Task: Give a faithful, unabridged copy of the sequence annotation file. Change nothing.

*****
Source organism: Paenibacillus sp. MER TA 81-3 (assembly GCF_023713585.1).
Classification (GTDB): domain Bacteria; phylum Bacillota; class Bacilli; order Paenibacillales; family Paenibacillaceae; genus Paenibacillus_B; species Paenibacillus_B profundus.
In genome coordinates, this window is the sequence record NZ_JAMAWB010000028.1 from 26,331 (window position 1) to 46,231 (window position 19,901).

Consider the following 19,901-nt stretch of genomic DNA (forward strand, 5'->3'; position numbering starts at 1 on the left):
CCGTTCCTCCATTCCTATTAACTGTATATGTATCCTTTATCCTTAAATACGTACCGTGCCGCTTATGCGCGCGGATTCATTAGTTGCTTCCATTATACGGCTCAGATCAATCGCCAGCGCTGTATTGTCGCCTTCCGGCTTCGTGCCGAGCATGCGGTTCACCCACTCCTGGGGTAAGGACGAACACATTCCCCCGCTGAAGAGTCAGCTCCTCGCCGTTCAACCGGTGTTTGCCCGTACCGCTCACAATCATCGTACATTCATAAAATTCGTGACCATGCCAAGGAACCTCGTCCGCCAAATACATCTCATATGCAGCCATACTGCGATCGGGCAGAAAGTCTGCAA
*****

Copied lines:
Source organism: Paenibacillus sp. MER TA 81-3 (assembly GCF_023713585.1).
Classification (GTDB): domain Bacteria; phylum Bacillota; class Bacilli; order Paenibacillales; family Paenibacillaceae; genus Paenibacillus_B; species Paenibacillus_B profundus.
In genome coordinates, this window is the sequence record NZ_JAMAWB010000028.1 from 26,331 (window position 1) to 46,231 (window position 19,901).

Consider the following 19,901-nt stretch of genomic DNA (forward strand, 5'->3'; position numbering starts at 1 on the left):
CCGTTCCTCCATTCCTATTAACTGTATATGTATCCTTTATCCTTAAATACGTACCGTGCCGCTTATGCGCGCGGATTCATTAGTTGCTTCCATTATACGGCTCAGATCAATCGCCAGCGCTGTATTGTCGCCTTCCGGCTTCGTGCCGAGCATGCGGTTCACCCACTCCTGGGGTAAGGACGAACACATTCCCCCGCTGAAGAGTCAGCTCCTCGCCGTTCAACCGGTGTTTGCCCGTACCGCTCACAATCATCGTACATTCATAAAATTCGTGACCATGCCAAGGAACCTCGTCCGCCAAATACATCTCATATGCAGCCATACTGCGATCGGGCAGAAAGTCTGCAA